Category Archives: General Health

common cycling injuries

Common Cycling Injuries and How to Avoid Them

Of all outdoor recreation enjoyed throughout summer, few activities top lists like a good bike ride. Whether in the city, on the beach, down the hills, or up to the mountains, biking is a great way to get both exercise and a breath of fresh air, all while saving your wallet a trip to the gas station. Before you hop on and get those pedals moving, however, it’s important to prepare yourself in order to prevent bodily harm. Here are a few common cycling injuries, and some tips on how to keep safe and happy during a ride.

Lower Back Pain

Riding can require you to maintain a hunching position, often for extended periods of time. If a cycle isn’t adjusted properly, or simply isn’t the right size for you, this can result in lower back pain. Moreover, if you already lack good flexibility, the combination is almost certain to produce an aching back. To help keep your back feeling good as new, make sure your bike’s frame is the proper length for you, and be sure to adjust both the seat and handlebars to a comfortable position. And, like when doing any exercise, be sure to warm up appropriately by stretching and loosening your muscles.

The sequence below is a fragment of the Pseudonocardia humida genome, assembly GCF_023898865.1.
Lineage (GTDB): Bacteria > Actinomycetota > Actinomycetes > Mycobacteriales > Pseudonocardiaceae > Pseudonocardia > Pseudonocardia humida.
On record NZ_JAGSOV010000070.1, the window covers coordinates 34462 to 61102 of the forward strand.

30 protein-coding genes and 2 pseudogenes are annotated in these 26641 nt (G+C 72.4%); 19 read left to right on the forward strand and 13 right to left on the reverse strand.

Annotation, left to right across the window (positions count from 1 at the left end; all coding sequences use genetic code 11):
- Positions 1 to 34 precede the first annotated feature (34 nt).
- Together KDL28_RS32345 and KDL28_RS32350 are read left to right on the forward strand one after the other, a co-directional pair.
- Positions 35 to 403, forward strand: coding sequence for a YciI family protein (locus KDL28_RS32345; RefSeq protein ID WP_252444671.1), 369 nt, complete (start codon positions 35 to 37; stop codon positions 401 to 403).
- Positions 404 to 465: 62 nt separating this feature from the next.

lower back painKnee Injuries

You don’t have to fall and scrape your knee to hurt it while riding a bike. In fact, of all potential cycling injuries, the most commonly reported ones are knee-related, and they usually happen without anyone taking a tumble. Instead, these injuries tend to occur from a combination of over-exertion and ill-fitting equipment. Something as simple as the angle of your seat can, in fact, have a large effect on the movement of your legs and how they are pedaling. Similar to preventing back pain, a well-sized bike and correctly adjusted components can dramatically help your knees from getting damaged. 

Muscle Fatigue